May 20, 2022
TUESDAY, May 17 (The Washington Post) — Roughly 3.4 million U.S. residents will be diagnosed with skin cancer in 2022, according to estimates compiled by the American Cancer Society and the American Society of Clinical Oncologists.
The vast majority (3.3 million) will have basal cell or squamous cell carcinoma, while the others (99,780 people) will have melanoma — the less common but more dangerous type of skin cancer. Cancer experts predict that 7,650 residents will die of melanoma this year.
Nearly Half of High-Risk Patients Delay Follow-Up After Lung Cancer Screening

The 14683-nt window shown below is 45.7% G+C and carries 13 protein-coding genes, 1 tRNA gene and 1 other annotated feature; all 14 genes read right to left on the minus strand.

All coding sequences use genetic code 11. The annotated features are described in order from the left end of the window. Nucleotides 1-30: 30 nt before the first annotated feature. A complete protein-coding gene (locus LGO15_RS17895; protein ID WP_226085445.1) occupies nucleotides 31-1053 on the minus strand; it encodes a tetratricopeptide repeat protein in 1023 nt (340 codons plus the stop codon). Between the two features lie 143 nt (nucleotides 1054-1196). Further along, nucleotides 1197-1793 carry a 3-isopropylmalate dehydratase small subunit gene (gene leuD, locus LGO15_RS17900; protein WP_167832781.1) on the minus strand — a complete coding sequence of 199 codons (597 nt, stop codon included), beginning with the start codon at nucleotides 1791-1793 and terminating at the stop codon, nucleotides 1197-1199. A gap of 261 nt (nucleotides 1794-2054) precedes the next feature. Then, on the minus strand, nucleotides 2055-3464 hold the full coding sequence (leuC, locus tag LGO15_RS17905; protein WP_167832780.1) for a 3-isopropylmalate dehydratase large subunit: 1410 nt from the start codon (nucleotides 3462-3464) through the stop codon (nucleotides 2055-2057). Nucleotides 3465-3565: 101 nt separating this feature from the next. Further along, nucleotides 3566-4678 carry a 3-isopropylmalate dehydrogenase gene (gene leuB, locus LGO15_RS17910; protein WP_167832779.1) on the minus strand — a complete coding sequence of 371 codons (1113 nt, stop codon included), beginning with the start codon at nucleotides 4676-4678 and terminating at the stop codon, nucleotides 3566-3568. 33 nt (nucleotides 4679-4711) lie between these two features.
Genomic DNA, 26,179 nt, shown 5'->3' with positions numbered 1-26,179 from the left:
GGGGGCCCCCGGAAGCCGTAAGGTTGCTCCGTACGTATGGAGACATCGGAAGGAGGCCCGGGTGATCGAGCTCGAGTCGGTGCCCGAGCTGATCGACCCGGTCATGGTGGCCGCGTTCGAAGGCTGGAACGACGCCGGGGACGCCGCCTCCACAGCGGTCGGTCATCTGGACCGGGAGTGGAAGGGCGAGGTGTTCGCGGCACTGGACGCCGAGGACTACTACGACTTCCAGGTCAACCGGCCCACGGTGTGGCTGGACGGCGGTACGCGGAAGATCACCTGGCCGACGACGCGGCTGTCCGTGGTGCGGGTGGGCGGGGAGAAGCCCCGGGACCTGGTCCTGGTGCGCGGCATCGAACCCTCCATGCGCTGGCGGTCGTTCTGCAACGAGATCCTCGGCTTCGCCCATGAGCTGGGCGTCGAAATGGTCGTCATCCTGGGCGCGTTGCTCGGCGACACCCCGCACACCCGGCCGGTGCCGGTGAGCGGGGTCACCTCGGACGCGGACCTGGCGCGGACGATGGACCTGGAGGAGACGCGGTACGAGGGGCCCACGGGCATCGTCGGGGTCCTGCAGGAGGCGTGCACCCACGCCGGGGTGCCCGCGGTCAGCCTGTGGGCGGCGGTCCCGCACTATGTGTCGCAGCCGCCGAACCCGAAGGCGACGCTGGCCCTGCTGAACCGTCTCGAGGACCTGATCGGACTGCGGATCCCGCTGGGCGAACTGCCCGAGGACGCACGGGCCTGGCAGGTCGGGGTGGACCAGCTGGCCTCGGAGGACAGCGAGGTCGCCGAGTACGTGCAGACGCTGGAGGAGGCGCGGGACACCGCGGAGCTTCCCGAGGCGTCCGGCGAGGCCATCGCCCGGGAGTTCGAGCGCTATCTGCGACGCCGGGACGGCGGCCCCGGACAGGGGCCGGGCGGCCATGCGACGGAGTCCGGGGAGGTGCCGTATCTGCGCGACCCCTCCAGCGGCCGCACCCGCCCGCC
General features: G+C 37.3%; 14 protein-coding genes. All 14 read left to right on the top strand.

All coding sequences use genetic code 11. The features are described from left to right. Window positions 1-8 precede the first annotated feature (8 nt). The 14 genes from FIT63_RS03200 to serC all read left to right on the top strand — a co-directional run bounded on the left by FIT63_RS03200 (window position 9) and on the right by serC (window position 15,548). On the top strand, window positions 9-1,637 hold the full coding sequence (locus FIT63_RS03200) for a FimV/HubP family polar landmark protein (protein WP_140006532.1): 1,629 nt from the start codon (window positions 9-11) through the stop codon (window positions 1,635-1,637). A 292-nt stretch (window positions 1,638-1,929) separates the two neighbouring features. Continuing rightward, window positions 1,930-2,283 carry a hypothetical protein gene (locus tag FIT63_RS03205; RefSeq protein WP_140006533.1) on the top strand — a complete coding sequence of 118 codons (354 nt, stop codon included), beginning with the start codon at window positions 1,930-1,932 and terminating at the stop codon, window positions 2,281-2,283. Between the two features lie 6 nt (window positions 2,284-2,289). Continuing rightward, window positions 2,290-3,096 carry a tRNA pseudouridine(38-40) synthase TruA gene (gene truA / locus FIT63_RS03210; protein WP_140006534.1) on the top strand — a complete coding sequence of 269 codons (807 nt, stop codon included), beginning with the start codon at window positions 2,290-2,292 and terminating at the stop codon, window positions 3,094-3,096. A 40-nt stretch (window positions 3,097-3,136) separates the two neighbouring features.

May 18, U.S. News & World Report
Obesity Stigma Keeps Many From Life-Saving Cancer Screening: Study
May 19, U.S. News & World Report
When it comes to cancer, we need time on our side. Finding cancer early leads to more effective, efficient treatment and a better quality of life for patients and their loved ones.
Today, routine screening is available for only five types of cancer, which leaves the vast majority of cancers without available screening tests. But when cancer is detected early, nine of every 10 cancer patients will live five years or longer.
Over 400 advocacy organizations from all 50 states are joining the Prevent Cancer Foundation in urging Congress to pass the Medicare Multi-Cancer Early Detection Screening Coverage Act, which will create the pathway for seniors to be able to access game-changing cancer technologies when approved by the FDA.